What’s at stake: The natural rate of interest is a key ingredient in the recent discussion of secular stagnation, and more generally in New-Keynesian models of the Great Recession. But the concept is often poorly understood, in part because the term refers to different things for different people.
John Cochrane writes that in most new-Keynesian thinking, our current problem is that the "natural rate" of interest, required to keep us at potential output, is sharply negative. (This is all exogenous.) With "only" 2% inflation and nominal interest rates stuck at zero, the Fed cannot deliver anything less than a negative 2% real rate of interest. If the "natural rate" is something like negative 5%, then we are stuck at a 3% "too high" real interest rate.
The Wicksellian framework
Richard Anderson writes that the Swedish economist Knut Wicksell based his theory on a comparison of the marginal product of capital with the cost of borrowing money. If the money rate of interest was below the natural rate of return on capital, entrepreneurs would borrow at the money rate to purchase capital (equipment and buildings), thereby increasing demand for all types of resources and their prices; the converse would be true if the money rate was greater than the natural rate of return on capital.
Axel Leijonhufvud writes Wicksell’s terminology divulges his engagement in the ancient quest for a ‘neutral’ monetary system, that is, a system neutral in the original sense that all relative prices develop as they would in a hypothetical world without paper money. Richard Anderson writes that while Wicksell sought to illuminate the transmission mechanism behind the quantity theory and to begin connecting the monetary base, banks’ extension of credit, aggregate demand, and inflation with the natural rate concept, his work laid the foundations that have led economists during the twentieth century to shift away from analysis of the quantity theory.
Greg Ip writes that Wicksell saw financial rates as those set by banks competing to make loans. That job is now performed by central banks. They still think in Wicksellian terms: the natural rate prevails when the economy is at full employment. Set the policy rate above the natural rate and the economy tips into depression. Set it below, and inflation results—or, some worry, speculative credit booms.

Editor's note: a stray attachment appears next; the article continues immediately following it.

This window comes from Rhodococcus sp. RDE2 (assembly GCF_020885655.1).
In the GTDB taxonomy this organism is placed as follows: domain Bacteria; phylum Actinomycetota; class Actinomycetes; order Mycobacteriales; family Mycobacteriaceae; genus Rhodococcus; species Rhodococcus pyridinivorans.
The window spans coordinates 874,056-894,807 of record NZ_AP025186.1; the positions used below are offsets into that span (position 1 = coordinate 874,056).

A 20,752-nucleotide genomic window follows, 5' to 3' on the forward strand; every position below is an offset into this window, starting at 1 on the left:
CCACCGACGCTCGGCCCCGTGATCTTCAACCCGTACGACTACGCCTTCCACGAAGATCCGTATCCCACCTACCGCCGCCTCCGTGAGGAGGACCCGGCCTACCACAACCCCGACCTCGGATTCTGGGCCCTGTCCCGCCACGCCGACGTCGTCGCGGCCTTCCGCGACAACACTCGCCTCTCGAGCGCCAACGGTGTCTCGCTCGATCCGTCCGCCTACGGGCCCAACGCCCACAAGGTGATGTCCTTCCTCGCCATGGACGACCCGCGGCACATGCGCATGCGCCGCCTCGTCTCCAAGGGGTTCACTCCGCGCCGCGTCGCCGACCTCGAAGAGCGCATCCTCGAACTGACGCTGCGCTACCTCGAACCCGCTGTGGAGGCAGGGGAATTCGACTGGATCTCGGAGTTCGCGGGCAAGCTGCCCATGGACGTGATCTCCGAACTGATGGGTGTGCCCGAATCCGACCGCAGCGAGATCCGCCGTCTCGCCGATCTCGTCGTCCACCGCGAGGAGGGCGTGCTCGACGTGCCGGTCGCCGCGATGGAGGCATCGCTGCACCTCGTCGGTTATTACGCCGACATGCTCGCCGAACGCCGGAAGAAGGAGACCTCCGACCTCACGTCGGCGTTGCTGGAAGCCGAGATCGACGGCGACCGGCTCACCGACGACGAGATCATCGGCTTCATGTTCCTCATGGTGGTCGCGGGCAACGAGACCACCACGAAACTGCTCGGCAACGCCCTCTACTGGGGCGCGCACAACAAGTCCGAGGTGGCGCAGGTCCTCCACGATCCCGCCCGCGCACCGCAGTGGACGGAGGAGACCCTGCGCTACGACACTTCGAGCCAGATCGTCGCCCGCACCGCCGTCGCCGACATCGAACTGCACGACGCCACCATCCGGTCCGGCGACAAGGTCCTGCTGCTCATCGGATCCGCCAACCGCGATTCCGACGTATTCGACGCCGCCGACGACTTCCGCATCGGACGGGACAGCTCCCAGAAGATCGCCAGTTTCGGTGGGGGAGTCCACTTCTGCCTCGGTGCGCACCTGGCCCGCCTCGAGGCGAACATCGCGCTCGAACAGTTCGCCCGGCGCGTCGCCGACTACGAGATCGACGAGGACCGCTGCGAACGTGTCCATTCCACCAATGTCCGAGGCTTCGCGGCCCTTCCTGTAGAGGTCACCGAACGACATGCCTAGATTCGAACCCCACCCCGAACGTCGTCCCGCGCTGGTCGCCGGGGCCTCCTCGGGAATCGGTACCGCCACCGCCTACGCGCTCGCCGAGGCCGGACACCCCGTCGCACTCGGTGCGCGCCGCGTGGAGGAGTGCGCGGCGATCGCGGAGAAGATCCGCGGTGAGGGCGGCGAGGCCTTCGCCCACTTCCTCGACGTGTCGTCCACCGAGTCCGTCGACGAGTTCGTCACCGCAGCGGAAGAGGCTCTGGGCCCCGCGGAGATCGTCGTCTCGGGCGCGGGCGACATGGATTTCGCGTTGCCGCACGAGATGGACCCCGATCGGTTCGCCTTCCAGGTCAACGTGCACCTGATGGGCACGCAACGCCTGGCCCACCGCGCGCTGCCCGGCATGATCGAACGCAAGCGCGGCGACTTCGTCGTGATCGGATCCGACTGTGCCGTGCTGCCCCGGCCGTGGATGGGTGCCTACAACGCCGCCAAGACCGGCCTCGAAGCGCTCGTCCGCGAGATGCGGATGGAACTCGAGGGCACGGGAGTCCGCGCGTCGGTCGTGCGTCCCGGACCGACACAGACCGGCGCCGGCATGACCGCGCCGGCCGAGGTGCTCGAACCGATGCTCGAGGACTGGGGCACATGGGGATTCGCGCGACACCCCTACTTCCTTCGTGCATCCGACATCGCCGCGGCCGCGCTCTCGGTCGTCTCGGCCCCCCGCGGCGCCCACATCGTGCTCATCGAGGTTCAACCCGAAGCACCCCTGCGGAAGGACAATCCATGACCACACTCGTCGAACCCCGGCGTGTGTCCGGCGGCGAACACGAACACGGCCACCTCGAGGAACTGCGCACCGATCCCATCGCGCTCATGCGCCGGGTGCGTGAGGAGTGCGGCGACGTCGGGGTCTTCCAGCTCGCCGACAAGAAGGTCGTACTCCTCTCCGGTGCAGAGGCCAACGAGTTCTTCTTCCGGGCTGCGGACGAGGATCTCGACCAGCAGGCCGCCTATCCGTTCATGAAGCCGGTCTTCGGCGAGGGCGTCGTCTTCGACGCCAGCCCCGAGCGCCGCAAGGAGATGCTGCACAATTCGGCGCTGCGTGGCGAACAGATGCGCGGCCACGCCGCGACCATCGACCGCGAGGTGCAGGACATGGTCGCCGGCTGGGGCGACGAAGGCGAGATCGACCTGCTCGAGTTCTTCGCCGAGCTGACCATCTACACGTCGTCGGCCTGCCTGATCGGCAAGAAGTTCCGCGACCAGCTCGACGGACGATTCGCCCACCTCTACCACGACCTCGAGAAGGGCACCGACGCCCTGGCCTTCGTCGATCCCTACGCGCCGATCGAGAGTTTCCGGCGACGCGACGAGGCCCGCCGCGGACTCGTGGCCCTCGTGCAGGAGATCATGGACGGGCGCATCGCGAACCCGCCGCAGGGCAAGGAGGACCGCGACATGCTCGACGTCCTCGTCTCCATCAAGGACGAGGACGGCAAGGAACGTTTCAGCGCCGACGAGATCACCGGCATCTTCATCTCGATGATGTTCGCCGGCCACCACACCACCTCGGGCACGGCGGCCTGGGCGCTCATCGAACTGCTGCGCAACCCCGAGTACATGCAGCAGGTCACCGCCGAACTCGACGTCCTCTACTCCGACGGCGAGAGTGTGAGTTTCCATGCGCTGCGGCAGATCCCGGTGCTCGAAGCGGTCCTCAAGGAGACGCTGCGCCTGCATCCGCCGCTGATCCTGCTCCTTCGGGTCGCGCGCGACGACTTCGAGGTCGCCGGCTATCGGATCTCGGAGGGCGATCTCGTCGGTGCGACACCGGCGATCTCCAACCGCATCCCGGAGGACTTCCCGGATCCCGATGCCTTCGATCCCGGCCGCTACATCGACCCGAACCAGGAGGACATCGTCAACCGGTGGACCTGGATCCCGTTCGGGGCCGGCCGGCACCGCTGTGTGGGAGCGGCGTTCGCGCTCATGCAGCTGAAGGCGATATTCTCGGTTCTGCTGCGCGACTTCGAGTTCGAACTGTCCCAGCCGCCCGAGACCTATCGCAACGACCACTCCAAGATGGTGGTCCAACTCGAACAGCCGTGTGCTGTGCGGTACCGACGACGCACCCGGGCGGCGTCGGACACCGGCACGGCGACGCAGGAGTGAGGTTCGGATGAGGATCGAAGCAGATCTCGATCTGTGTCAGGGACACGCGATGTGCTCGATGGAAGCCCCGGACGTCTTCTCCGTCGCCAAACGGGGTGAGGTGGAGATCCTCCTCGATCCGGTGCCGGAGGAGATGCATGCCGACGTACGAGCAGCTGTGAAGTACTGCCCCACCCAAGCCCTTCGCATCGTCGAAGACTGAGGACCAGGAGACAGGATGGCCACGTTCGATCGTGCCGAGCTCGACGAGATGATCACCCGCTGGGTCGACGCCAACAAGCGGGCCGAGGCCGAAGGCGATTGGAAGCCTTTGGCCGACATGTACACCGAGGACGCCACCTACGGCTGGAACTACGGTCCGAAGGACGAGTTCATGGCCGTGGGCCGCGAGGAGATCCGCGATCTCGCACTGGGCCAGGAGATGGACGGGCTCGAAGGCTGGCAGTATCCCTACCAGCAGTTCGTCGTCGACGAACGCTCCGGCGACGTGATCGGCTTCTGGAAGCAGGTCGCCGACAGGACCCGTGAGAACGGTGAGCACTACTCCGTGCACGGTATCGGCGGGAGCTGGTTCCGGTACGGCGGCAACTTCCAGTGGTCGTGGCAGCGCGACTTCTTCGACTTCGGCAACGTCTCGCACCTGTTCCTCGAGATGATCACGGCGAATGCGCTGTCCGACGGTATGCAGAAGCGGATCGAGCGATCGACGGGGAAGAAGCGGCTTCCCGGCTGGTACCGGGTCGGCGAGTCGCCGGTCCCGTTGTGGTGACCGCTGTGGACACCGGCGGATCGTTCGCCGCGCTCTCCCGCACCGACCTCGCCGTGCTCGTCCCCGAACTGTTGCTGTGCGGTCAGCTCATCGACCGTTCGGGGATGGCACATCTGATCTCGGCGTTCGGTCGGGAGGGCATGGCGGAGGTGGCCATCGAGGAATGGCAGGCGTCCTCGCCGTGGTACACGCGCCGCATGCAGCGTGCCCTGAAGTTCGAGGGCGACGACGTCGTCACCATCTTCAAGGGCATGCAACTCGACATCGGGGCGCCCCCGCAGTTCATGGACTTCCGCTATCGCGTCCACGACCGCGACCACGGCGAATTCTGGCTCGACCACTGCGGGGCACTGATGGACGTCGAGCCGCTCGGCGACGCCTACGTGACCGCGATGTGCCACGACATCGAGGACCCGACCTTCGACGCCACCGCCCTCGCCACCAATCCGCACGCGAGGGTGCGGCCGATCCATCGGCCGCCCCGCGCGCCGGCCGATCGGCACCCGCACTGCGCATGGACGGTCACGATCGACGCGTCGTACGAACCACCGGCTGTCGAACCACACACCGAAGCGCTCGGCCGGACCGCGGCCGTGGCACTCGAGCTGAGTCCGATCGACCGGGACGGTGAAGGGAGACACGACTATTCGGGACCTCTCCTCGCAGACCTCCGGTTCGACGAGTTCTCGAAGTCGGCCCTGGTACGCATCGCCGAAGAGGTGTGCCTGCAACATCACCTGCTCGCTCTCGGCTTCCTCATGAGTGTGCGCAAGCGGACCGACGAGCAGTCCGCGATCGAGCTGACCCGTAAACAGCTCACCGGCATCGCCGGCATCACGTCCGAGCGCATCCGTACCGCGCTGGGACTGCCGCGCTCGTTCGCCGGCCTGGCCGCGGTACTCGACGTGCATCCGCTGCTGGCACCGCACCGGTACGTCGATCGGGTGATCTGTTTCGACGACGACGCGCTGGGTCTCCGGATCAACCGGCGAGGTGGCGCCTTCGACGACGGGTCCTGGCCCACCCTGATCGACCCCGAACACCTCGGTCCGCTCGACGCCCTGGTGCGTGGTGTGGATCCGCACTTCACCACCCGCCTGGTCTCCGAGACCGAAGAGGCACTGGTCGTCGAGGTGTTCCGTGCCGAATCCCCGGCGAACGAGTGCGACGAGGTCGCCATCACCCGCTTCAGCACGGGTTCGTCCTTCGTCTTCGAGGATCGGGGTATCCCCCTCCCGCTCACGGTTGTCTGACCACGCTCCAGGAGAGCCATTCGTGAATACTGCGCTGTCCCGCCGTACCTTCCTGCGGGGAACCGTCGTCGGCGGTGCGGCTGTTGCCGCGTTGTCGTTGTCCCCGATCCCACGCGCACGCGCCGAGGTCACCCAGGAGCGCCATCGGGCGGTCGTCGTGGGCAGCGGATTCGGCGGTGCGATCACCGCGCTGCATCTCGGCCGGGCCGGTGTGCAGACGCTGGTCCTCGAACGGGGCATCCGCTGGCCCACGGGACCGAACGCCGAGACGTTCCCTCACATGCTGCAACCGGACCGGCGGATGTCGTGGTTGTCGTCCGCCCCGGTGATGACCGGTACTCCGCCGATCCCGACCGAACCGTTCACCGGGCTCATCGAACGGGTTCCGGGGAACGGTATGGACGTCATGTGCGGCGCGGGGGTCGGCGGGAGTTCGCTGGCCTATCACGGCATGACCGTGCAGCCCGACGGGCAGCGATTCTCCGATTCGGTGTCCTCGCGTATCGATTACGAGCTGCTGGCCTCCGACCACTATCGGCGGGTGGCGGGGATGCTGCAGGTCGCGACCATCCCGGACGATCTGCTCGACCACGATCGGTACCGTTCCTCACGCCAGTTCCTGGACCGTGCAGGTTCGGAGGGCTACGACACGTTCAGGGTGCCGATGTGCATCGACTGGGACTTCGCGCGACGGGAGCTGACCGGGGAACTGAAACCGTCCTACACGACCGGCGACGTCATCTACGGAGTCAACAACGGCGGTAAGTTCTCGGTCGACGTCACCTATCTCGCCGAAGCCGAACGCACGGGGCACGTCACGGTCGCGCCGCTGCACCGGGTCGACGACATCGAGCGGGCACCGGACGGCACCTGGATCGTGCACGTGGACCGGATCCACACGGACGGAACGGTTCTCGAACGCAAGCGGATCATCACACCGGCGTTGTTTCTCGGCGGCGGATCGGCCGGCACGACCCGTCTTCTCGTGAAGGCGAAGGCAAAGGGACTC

The natural interest rate, savings and investment
Axel Leijonhufvud writes that Erik Lindahl (1939) and Gunnar Myrdal (1939) refined the conceptual apparatus, in particular by introducing the distinction between ex ante plans and ex post realizations and thereby clarifying the relationship between Wicksellian theory and national income analysis.
Brad DeLong writes that in the Wicksellian framework, the natural rate of interest is the interest rate at which planned investment (plus net borrowing from the government) is equal to desired saving at full employment (plus the net capital inflow from abroad). If the market rate of interest is below the natural rate, planned investment is greater than desired savings, businesses seeking to invest cannot sell enough bonds to finance investment and thus dip into their cash reserves, the monetary hot potato starts, and you get unexpected and rising inflation (and full or over-full employment).
Source: Brad DeLong
Nick Rowe notes that the Fed can, not only, reduce the market rate, but also try to increase the natural rate. The Fed could also raise the natural rate itself, by doing something (or promising to do something in future) that would increase expected future real income, which would increase current desired investment and reduce current desired saving. Another way of saying the same thing is that it might be useful to distinguish between a short-run and a long-run concept of the natural rate of interest. The short run concept takes the state of expectations as given. The long run concept assumes expectations consistent with the future economy being at the future natural rate. The natural rate of interest is not a number; it's a time-path.
Alternative definitions of the natural rate of interest
Miles Kimball sees a lot of confusion online about the natural interest rate. The main source of confusion is that there is both a medium-run natural interest rate and a short-run natural interest rate.
- The medium-run natural interest rate is the interest rate that would prevail at the existing levels of technology and capital if all stickiness of prices and wages were suddenly swept away. That is, the natural rate of interest rate is the interest rate that would prevail in the real-business cycle model that lies behind a sticky-price, sticky-wage, or sticky-price-and-sticky-wage model. The medium-run natural interest rate is not a constant. Indeed, at the introductory macroeconomics level, the standard model of the market for loanable funds is a model of how the medium-run natural interest rate is determined.
- The short-run natural interest rate is the the rental rate of capital, net of depreciation, in the economy’s actual situation. Low levels of output lowers the net rental rate and therefore lower the short-run natural interest rate. Leaving aside other shocks to the economy, monetary policy will not tend to increase output above its current level unless the interest rate is set below the short-run natural interest rate.